You Cannot Rush It


All those hours skating add up to some major agility. Marc Johnson, Half Cab Noseslide to Backside Tailslide to Fakie. Fully Flared, 2007.

Marc Johnson put together a three-song part for Fully Flared. That’s 13 minutes of clips. I haven’t counted but my rough guess is that this part contains upwards of 100 tricks filmed over a period of about five years. In that time he spent hundreds of hours on a skateboard and while 13 minutes is an epic length for a video part, its ultimately a quick skate to the coffee shop. But it takes that long to film in order to get 13 minutes of footage. It takes trips to Barcelona, to France, to China and driving across the country twice. It takes time to find new spots to skate and it takes time to come up with new tricks for old spots. When Marc started filming for Fully Flared he didn’t plan to make a three-song part but the clips just build up over time. Three seconds here and eight seconds there and slowly something interesting starts to take shape.

…while 13 minutes is an epic length for a video part, its ultimately a quick skate to the coffee shop.

Its an interesting dualism—you can’t wait for inspiration but you can’t rush it either. You just set up the optimal conditions for working and you show up ready to work. One day you’ll get 3 clips or 4 pages or 2 songs or 10 ideas and the next week you get shit. It’ll all be garbage. But if you just keep showing up and keep working the results will add up.

Ultimately, the biggest lesson is this: you have to get one clip at a time and you have to start now. A trip to China is nice but not necessary.

Author: Namdev Hardisty

Todd Francis in STAF Magazine – Spain


Todd Francis has an interview in STAF Magazine‘s online section of Art/Skate… in Spanish.


SK8FACE is a new documentary about the history of skateboard graphics – judging by this preview clip, the film looks legit and should be pretty epic, with interviews from Neil Blender, Natas, Gonz, Mark McGee, Rocco, Don Pendleton and many more. Personally, I can’t wait to see it. To help wrap things up, the filmmaker, Matt Bass, has started a kickstarter campaign to raise the necessary funds to cover music licensing, archival footage rights, animation ,etc. – as an incentive for donations, they’ve got some pretty cool limited edition products available as well so please support the cause. For more information or to make a donation, click here.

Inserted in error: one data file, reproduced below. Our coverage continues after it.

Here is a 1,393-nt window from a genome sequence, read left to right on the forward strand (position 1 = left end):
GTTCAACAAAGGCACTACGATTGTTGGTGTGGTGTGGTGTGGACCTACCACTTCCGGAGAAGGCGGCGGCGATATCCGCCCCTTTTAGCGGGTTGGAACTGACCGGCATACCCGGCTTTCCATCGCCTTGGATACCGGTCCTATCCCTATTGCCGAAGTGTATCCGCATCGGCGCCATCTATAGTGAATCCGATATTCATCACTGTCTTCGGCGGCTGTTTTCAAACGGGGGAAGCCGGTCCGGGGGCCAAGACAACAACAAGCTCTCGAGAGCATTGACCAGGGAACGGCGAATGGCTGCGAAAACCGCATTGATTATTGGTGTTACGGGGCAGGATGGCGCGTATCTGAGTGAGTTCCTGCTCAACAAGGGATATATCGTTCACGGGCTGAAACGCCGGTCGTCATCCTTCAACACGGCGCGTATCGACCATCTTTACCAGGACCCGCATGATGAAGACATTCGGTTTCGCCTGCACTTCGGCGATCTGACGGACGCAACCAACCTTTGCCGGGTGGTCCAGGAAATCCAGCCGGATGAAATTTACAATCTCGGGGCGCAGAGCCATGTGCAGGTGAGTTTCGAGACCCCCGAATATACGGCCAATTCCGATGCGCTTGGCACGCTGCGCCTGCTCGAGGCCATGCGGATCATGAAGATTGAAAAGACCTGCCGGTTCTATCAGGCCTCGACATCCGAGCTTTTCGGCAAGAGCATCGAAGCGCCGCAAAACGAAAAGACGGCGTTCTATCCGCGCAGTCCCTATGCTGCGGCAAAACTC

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Cuatro Sueños Pequeños


Artist/Filmmaker Thomas Campbell is a personal favorite of mine and I’m super excited to check out his latest film, Cuatro Sueños Pequeños, which is now available for pre-order and features the stylish skateboarding of Javier Mendizabal and Madars Apse.  Visually, it looks amazing and pretty surreal. Peep the trailer above and pre-order the special DVD/Book here.

About the film (taken from Um Yeah Arts):

UM YEAH FILMS Presents – “Cuatro Sueños Pequeños” (four small dreams) – A skate film – Visual Audio Experiment by Thomas Campbell. This 23 minute movie was shot entirely on 16mm film in a dream scene scenario that blends reality, surreality and a skate adventure starring Javier Mendizabal and Madars Apse. This film captures Javier Brushing his teeth,slobbering on his pillow, bedding down with a beautiful brunette. Also Javi running into Madars Apse in his dream, they skate over volcano’s,thru the woods and into cities of Spain,The Canary Islands,Mallorca,The Basque country and California.This film has a completely original soundtrack by the critically acclaimed Basque super group “Chiwoks”.And besides the usual unusual camera perspectives you expect from a Thomas Campbell film. French Fred is also is on board Lending his iconic visual wizardry to this cauldron of the bizarre, beauty and gnar. read more »

Evisen Welcomes Seimi Miyahara

One of the most outstanding parts in the TBPR video Lenz II belongs to Seimi Miyahara. We are honored to announce Seimi as the newest team rider on Evisen. Peep the video and find out why…


Scumco & Sons: Rinky Dink Jr. Deluxe Ltd. #4!


Scumco & Sons just released their Rinky Dink Jr. #4 as a complete.  It comes with Tracker Mid Tracks, Solitary Arts Black Eggs Wheels (50mm 87a), Bones Reds Bearings, Mob Griptape, and Robot Guts Hardware.

6″ x 24″ board. Limited to 100 setups. 6 layers of maple with various exotic hardwood 7th layer finish. Hand-screened box.

Made in Pennsylvania.